Rabbi Dresner

Rabbi Israel "Sy" Dresner displays the letter that was dedicated by the Rev. Martin Luther King, Jr. Dresner battled for civil rights alongside King during the early 60s. (Thomas E. Franklin/The Record/MCT)

Rabbi Israel S. Dresner was gripped with fear when an angry mob surrounded the house where he'd gone to meet the Rev. Martin Luther King Jr.

It was 1962, and Dresner was with King in Albany, Ga., to organize and demonstrate against civil rights abuses aimed at blacks there.

Dresner and King were at the home of a local civil rights leader, Dr. W.G. Anderson, in the segregated town for a meeting with other activists.

Members of the "White Citizens Council" -- little more than a middle-class Ku Klux Klan, Dresner said -- got wind of the meeting, and more than 100 people later surrounded the house, chanting, marching and holding signs that read, "Outside Agitators Go Home!"

"I was really scared that they were going to torch the house," Dresner said.

"Dr. King was cool as a cucumber. He'd obviously gone through this a hundred times already."

Dresner, now 81, went on to fight other battles during the "Freedom Summers" of the 1960s, enduring arrests and jailing, threats and verbal abuse, all the while developing a close friendship with King.

He was among the famous preacher's inner circle in demonstrations in Albany, as well as in Birmingham, Ala., in 1963, and St. Augustine, Fla., in 1964.

The rabbi keeps as a relic of that tumultuous time a letter dictated by King in which the civil rights leader asked him for help in a particularly tough fight against Jim Crow segregation laws in St. Augustine.

"He had a wonderful sense of humor and he never had his nose in the air -- even after he won the Nobel Prize," said Dresner, now rabbi emeritus at Temple Beth Kivah in Wayne. "I guess in that sense, he was truly modest and humble."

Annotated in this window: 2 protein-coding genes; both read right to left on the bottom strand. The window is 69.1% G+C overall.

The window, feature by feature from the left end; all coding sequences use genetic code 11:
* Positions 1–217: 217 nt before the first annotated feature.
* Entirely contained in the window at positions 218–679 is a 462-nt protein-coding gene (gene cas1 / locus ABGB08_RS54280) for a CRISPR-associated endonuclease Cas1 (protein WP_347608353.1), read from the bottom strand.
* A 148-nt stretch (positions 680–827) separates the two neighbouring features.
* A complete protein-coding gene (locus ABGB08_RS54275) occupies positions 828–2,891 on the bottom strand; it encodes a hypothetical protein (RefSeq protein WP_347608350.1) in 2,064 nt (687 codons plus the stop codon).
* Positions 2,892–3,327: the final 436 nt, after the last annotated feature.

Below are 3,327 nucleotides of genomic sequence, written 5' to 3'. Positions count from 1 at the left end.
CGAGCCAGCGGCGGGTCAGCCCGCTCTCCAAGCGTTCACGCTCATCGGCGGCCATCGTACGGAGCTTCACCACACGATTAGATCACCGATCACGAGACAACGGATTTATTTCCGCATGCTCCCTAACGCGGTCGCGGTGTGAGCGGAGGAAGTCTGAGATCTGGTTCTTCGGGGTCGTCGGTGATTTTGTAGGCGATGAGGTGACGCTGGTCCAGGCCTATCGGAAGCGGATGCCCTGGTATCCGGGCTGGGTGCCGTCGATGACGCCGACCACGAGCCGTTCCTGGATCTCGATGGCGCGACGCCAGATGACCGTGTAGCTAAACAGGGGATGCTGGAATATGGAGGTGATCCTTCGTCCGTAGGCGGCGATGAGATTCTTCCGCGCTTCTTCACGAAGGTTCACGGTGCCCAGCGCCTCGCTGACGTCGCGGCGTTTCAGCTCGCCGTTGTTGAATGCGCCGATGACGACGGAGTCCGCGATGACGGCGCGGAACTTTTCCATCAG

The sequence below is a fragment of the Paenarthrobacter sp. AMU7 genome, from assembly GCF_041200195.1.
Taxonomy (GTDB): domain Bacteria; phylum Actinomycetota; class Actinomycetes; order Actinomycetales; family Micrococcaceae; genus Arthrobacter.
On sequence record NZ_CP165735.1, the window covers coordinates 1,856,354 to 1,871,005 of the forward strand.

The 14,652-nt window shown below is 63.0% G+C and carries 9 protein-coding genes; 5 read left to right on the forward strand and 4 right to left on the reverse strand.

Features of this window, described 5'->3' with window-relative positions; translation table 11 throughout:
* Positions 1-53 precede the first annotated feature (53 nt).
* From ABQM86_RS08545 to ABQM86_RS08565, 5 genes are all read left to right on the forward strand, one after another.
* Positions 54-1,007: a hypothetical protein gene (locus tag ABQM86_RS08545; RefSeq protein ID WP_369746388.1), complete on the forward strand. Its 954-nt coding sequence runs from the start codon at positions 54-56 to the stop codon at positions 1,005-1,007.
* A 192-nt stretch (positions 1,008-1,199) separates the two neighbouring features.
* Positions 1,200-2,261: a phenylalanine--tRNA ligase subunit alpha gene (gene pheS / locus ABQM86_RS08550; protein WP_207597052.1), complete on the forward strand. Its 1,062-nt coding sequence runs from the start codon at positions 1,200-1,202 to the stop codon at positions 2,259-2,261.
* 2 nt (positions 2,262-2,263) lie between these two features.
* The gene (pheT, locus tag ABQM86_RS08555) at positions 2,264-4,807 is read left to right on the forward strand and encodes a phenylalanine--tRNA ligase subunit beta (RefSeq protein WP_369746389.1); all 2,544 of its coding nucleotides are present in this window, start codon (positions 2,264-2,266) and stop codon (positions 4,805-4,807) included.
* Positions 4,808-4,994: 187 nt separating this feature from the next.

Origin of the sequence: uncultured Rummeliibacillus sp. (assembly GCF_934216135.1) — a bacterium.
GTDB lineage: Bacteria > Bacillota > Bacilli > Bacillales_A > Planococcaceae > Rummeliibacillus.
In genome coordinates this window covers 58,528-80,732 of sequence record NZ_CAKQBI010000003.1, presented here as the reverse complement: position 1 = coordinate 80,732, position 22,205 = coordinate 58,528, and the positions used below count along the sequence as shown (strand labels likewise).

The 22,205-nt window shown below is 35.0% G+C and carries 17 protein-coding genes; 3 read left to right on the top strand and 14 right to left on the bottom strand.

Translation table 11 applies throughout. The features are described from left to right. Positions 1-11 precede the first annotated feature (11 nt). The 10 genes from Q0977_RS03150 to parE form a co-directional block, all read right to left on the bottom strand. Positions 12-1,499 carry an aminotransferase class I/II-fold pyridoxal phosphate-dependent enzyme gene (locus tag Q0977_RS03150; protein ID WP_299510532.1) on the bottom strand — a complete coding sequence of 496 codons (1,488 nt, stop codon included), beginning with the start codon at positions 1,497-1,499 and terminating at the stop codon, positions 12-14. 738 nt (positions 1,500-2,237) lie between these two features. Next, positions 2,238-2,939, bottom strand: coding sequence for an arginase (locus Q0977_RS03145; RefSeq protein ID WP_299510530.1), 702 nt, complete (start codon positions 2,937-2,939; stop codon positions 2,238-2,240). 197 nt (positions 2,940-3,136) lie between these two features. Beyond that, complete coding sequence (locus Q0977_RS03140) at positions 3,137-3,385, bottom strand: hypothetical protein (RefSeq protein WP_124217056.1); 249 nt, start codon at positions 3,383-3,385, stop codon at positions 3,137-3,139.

Dresner, who had known President John F. Kennedy, David Ben-Gurion, Israel's first prime minister, and President Lyndon B. Johnson, thinks of King as "the greatest single person I have ever met."

Last month, Dresner spoke to filmmaker Jimmie Richardson for his documentary "Return of a King" about King's visit to Paterson, N.J., a little more than a week before he was assassinated. Richardson said the anecdotes and detail Dresner provided about King have been invaluable.

"I'm just elated by the fact that I have the opportunity to talk to someone who actually knew Dr. King," Richardson said.

On that night in Georgia, the crowd eventually left after a few hours, and King and Dresner shared a late-night talk. King had just attended his first Passover Seder, where he had observed celebrants reading from the Haggadah, a sacred text that is recited at Passover.

"The first words Dr. King remembers in the story are, 'We were slaves unto Pharaoh in Egypt,'" Dresner said.

King told him that just as Jews recognize that they were once enslaved, American blacks needed not to be ashamed of what their ancestors endured, Dresner recounted.

"'We Negroes have to teach our kids to remember the more than three centuries of slavery that we suffered,'" Dresner recalled King saying. "'Jews are not ashamed of mentioning they were slaves.' You don't blame the victim."

Dresner was raised in Borough Park, Brooklyn. His parents were from Eastern Europe; most of his father's family had been murdered during the Holocaust.

Dresner said that learning as a young man of Holocaust atrocities committed during the war made him acutely "conscious of what racism could lead to." It was one of the things that inspired him to become active in civil rights.